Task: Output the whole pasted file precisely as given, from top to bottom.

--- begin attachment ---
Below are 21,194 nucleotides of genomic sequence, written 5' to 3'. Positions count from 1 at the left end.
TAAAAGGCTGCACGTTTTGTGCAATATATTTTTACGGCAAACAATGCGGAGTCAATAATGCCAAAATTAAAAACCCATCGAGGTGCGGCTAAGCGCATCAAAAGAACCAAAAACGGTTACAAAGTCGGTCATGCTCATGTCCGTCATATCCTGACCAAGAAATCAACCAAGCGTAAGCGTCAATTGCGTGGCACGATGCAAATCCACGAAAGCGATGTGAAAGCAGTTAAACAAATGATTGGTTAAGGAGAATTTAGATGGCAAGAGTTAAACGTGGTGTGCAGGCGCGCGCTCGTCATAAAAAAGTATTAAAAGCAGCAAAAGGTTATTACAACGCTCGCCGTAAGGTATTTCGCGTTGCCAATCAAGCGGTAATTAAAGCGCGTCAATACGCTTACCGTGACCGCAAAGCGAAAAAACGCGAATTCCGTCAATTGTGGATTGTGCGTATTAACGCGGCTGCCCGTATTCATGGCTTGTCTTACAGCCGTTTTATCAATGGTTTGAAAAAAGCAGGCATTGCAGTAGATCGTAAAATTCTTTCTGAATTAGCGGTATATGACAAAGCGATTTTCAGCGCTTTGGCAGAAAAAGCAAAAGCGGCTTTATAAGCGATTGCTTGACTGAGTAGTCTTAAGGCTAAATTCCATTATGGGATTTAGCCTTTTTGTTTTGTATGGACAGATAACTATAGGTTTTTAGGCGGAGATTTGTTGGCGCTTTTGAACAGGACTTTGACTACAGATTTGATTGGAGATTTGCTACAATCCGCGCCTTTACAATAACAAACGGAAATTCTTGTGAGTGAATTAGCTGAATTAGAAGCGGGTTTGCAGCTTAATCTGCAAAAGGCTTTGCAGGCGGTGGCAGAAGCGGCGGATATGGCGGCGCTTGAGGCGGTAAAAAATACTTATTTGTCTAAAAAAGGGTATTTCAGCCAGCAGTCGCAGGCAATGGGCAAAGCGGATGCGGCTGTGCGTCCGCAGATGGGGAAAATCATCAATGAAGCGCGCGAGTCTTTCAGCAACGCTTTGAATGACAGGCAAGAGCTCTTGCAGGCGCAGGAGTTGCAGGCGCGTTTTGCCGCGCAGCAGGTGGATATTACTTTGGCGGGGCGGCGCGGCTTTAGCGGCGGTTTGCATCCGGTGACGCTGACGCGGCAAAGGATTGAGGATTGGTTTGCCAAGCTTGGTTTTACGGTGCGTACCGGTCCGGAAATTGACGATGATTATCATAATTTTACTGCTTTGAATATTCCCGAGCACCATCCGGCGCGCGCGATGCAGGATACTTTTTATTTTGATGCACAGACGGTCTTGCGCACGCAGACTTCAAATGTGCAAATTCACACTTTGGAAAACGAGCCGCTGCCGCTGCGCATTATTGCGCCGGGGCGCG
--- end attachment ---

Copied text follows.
Below are 21,194 nucleotides of genomic sequence, written 5' to 3'. Positions count from 1 at the left end.
TAAAAGGCTGCACGTTTTGTGCAATATATTTTTACGGCAAACAATGCGGAGTCAATAATGCCAAAATTAAAAACCCATCGAGGTGCGGCTAAGCGCATCAAAAGAACCAAAAACGGTTACAAAGTCGGTCATGCTCATGTCCGTCATATCCTGACCAAGAAATCAACCAAGCGTAAGCGTCAATTGCGTGGCACGATGCAAATCCACGAAAGCGATGTGAAAGCAGTTAAACAAATGATTGGTTAAGGAGAATTTAGATGGCAAGAGTTAAACGTGGTGTGCAGGCGCGCGCTCGTCATAAAAAAGTATTAAAAGCAGCAAAAGGTTATTACAACGCTCGCCGTAAGGTATTTCGCGTTGCCAATCAAGCGGTAATTAAAGCGCGTCAATACGCTTACCGTGACCGCAAAGCGAAAAAACGCGAATTCCGTCAATTGTGGATTGTGCGTATTAACGCGGCTGCCCGTATTCATGGCTTGTCTTACAGCCGTTTTATCAATGGTTTGAAAAAAGCAGGCATTGCAGTAGATCGTAAAATTCTTTCTGAATTAGCGGTATATGACAAAGCGATTTTCAGCGCTTTGGCAGAAAAAGCAAAAGCGGCTTTATAAGCGATTGCTTGACTGAGTAGTCTTAAGGCTAAATTCCATTATGGGATTTAGCCTTTTTGTTTTGTATGGACAGATAACTATAGGTTTTTAGGCGGAGATTTGTTGGCGCTTTTGAACAGGACTTTGACTACAGATTTGATTGGAGATTTGCTACAATCCGCGCCTTTACAATAACAAACGGAAATTCTTGTGAGTGAATTAGCTGAATTAGAAGCGGGTTTGCAGCTTAATCTGCAAAAGGCTTTGCAGGCGGTGGCAGAAGCGGCGGATATGGCGGCGCTTGAGGCGGTAAAAAATACTTATTTGTCTAAAAAAGGGTATTTCAGCCAGCAGTCGCAGGCAATGGGCAAAGCGGATGCGGCTGTGCGTCCGCAGATGGGGAAAATCATCAATGAAGCGCGCGAGTCTTTCAGCAACGCTTTGAATGACAGGCAAGAGCTCTTGCAGGCGCAGGAGTTGCAGGCGCGTTTTGCCGCGCAGCAGGTGGATATTACTTTGGCGGGGCGGCGCGGCTTTAGCGGCGGTTTGCATCCGGTGACGCTGACGCGGCAAAGGATTGAGGATTGGTTTGCCAAGCTTGGTTTTACGGTGCGTACCGGTCCGGAAATTGACGATGATTATCATAATTTTACTGCTTTGAATATTCCCGAGCACCATCCGGCGCGCGCGATGCAGGATACTTTTTATTTTGATGCACAGACGGTCTTGCGCACGCAGACTTCAAATGTGCAAATTCACACTTTGGAAAACGAGCCGCTGCCGCTGCGCATTATTGCGCCGGGGCGCG